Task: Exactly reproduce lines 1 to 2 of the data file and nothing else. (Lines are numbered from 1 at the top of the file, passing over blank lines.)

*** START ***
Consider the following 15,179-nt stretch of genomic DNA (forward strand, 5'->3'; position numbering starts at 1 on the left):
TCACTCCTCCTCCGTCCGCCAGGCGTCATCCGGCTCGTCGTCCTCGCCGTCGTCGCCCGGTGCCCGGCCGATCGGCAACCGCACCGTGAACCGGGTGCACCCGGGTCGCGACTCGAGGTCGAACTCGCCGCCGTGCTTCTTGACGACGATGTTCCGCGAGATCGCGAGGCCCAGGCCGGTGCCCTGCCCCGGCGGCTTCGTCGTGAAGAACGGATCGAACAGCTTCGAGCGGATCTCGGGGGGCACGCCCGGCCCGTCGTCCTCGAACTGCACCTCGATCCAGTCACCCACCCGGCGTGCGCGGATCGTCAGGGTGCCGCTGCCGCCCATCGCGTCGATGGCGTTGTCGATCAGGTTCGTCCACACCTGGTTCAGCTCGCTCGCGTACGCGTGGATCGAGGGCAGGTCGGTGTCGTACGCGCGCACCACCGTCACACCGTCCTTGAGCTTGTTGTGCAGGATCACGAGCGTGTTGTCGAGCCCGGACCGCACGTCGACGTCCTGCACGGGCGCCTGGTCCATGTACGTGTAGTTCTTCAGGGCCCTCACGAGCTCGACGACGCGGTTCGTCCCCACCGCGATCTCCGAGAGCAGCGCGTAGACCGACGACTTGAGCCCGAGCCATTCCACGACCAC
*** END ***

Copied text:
Consider the following 15,179-nt stretch of genomic DNA (forward strand, 5'->3'; position numbering starts at 1 on the left):
TCACTCCTCCTCCGTCCGCCAGGCGTCATCCGGCTCGTCGTCCTCGCCGTCGTCGCCCGGTGCCCGGCCGATCGGCAACCGCACCGTGAACCGGGTGCACCCGGGTCGCGACTCGAGGTCGAACTCGCCGCCGTGCTTCTTGACGACGATGTTCCGCGAGATCGCGAGGCCCAGGCCGGTGCCCTGCCCCGGCGGCTTCGTCGTGAAGAACGGATCGAACAGCTTCGAGCGGATCTCGGGGGGCACGCCCGGCCCGTCGTCCTCGAACTGCACCTCGATCCAGTCACCCACCCGGCGTGCGCGGATCGTCAGGGTGCCGCTGCCGCCCATCGCGTCGATGGCGTTGTCGATCAGGTTCGTCCACACCTGGTTCAGCTCGCTCGCGTACGCGTGGATCGAGGGCAGGTCGGTGTCGTACGCGCGCACCACCGTCACACCGTCCTTGAGCTTGTTGTGCAGGATCACGAGCGTGTTGTCGAGCCCGGACCGCACGTCGACGTCCTGCACGGGCGCCTGGTCCATGTACGTGTAGTTCTTCAGGGCCCTCACGAGCTCGACGACGCGGTTCGTCCCCACCGCGATCTCCGAGAGCAGCGCGTAGACCGACGACTTGAGCCCGAGCCATTCCACGACCAC